Exactly three more sleeps until I meet our second child, our first son, and the fourth member of our family. It is a surreal time. We have been such a complete family unit for three years now and soon that routine, that familiarity and the working cogs of our little family will be thrown into glorious disarray.
Having your second child is so very different to expecting your first. You have none of that innocence, that naivety. “What fun!” you obliviously think the first time round, I’m going to have a baby and I get to dress her up in gorgeous outfits and show her off and take care of her. Of course you appreciate the big step you are taking and the responsibility you will have towards this tiny new life, but because you know nothing else, you completely underestimate it all. The sleep deprivation, the exhaustion, the “constant-ness” of it all – suddenly your life is no longer your own.
This time my naivety is gone. And hopefully I’m also a bit more forgiving towards myself. Less judgmental of all my parenting failures. Last time I was fixated on a natural birth, but after 15 hours of labour and a baby that went into distress, the doctors performed an emergency C-section. And I felt like a failure because of that. And then there was the feeding. Whether I was too uptight, too stressed because of my mother’s illness, or just received some bad advice, I struggled to breastfeed from Day 1- parenting failure number 2.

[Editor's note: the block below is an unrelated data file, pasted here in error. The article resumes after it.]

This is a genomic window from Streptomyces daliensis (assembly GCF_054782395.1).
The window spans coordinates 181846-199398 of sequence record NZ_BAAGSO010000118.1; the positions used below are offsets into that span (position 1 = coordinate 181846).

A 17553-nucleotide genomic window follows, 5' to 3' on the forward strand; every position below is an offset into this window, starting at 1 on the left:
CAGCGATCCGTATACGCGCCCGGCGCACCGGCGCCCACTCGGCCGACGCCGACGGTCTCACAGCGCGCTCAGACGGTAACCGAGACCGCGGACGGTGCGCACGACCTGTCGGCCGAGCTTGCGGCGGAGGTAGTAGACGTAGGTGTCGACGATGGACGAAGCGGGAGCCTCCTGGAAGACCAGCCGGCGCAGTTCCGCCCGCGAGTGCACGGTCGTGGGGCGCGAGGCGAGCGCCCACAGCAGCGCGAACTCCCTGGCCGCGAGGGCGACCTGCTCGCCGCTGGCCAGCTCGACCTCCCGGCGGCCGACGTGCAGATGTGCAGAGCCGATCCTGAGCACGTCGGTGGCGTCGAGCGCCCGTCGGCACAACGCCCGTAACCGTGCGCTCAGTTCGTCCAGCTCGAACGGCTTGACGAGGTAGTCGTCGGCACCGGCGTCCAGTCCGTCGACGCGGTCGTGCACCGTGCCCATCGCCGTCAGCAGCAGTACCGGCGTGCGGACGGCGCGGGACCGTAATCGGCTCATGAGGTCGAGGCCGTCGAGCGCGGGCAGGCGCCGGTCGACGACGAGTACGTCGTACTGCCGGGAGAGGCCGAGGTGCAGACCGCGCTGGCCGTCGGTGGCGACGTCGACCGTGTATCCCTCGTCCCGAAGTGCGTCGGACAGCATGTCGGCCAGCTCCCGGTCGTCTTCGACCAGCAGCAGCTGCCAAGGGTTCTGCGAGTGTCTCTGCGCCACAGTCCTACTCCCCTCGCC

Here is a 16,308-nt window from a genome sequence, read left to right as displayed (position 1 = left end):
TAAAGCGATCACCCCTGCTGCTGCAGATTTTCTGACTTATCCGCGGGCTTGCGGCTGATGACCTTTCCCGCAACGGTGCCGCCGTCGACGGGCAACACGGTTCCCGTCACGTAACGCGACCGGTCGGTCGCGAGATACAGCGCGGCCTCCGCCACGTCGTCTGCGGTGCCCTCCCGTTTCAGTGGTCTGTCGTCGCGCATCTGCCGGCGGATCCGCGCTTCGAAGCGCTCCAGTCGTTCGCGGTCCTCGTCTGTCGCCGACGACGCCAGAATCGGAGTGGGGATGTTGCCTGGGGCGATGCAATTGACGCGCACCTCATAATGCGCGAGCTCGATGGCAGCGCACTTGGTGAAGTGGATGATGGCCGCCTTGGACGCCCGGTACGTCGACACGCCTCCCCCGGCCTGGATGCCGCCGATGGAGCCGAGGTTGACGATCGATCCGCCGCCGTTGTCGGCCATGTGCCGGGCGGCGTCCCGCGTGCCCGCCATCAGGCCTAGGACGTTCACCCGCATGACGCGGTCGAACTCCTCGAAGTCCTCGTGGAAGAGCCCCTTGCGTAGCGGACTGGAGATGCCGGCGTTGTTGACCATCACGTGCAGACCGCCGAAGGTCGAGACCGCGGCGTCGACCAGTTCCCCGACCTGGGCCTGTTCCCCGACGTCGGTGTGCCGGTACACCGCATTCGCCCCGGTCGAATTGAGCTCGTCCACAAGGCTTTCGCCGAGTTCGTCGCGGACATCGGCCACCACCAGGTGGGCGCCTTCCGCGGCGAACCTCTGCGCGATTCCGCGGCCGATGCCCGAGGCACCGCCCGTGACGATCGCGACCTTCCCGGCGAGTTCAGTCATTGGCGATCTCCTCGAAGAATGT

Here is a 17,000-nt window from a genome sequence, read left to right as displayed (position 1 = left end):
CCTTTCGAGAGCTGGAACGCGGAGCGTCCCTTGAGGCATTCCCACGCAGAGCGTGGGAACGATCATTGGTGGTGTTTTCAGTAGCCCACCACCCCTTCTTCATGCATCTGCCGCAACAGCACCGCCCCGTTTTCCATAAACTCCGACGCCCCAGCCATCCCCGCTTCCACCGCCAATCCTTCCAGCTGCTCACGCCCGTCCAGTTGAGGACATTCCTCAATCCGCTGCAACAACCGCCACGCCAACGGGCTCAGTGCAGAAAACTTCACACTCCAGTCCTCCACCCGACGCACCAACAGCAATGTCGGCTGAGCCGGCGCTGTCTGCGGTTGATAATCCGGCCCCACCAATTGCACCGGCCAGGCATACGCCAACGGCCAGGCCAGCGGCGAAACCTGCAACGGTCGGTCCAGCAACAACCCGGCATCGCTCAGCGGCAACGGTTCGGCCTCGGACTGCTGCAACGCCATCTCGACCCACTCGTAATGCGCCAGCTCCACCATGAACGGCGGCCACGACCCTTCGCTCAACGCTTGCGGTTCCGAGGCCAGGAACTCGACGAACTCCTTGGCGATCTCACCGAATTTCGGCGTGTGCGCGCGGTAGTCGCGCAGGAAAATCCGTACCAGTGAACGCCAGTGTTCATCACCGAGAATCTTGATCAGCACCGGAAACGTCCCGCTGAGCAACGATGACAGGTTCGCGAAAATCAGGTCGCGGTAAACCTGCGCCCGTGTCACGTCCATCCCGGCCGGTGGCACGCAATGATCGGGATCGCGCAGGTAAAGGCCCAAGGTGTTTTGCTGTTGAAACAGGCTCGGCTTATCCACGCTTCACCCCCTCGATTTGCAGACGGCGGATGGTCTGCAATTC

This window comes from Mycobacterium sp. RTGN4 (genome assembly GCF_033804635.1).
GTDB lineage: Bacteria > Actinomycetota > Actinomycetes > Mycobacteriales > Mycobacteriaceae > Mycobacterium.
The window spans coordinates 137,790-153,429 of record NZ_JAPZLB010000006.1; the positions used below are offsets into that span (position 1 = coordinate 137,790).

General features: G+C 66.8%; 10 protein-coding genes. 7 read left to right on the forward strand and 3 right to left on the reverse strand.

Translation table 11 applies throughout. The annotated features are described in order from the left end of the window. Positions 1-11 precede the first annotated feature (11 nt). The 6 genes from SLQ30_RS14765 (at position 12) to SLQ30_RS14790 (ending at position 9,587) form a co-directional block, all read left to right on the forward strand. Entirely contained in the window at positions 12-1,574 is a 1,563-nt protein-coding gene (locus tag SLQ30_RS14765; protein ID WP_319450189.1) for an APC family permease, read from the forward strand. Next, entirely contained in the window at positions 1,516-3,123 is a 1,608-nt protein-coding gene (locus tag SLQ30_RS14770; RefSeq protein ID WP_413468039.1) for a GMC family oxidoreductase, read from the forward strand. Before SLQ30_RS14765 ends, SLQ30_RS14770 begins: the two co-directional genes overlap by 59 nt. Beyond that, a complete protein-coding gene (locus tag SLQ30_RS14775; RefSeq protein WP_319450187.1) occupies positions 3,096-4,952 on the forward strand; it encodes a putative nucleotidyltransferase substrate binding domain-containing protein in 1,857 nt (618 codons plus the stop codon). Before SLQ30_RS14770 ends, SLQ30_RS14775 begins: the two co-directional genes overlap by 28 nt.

This time I’m booked into the hospital for a Caesar, I’ve organised a lactation expert and the whole experience will hopefully be calmer and less stressful. If I struggle with the feeding again, I’m going to try not beat myself up. I’m going to give it my best shot and then switch to formula if it doesn’t work. Having a child is stressful enough and ruling out any smaller stresses is one way of making the whole transition a little easier.
But I’m also so excited for the joy. For the miracle. For that moment when we hold that tiny life in our arms and know that he is ours and that we made him and that he is precious. For those small fingers wrapped around your bigger ones, that fluttering beat of their heart as you hold it against yours and those newborn eyes staring so directly into your soul. For that first smile, that first burst through of their unique character, for those first steps.
Will he be just like his sister in looks, in personality, or completely different? Will he have more of me or his father in him or be unlike us both? How will the lottery of genes play out? And how will Rachel react to him: with love, with jealousy or with a whole mixed bag of toddler emotions?
It’s exciting, it’s nerve-wracking, it’s a fundamental change to our lives. Bring it on – we’re as ready as we’re ever going to be.
Image by Robyn Rose.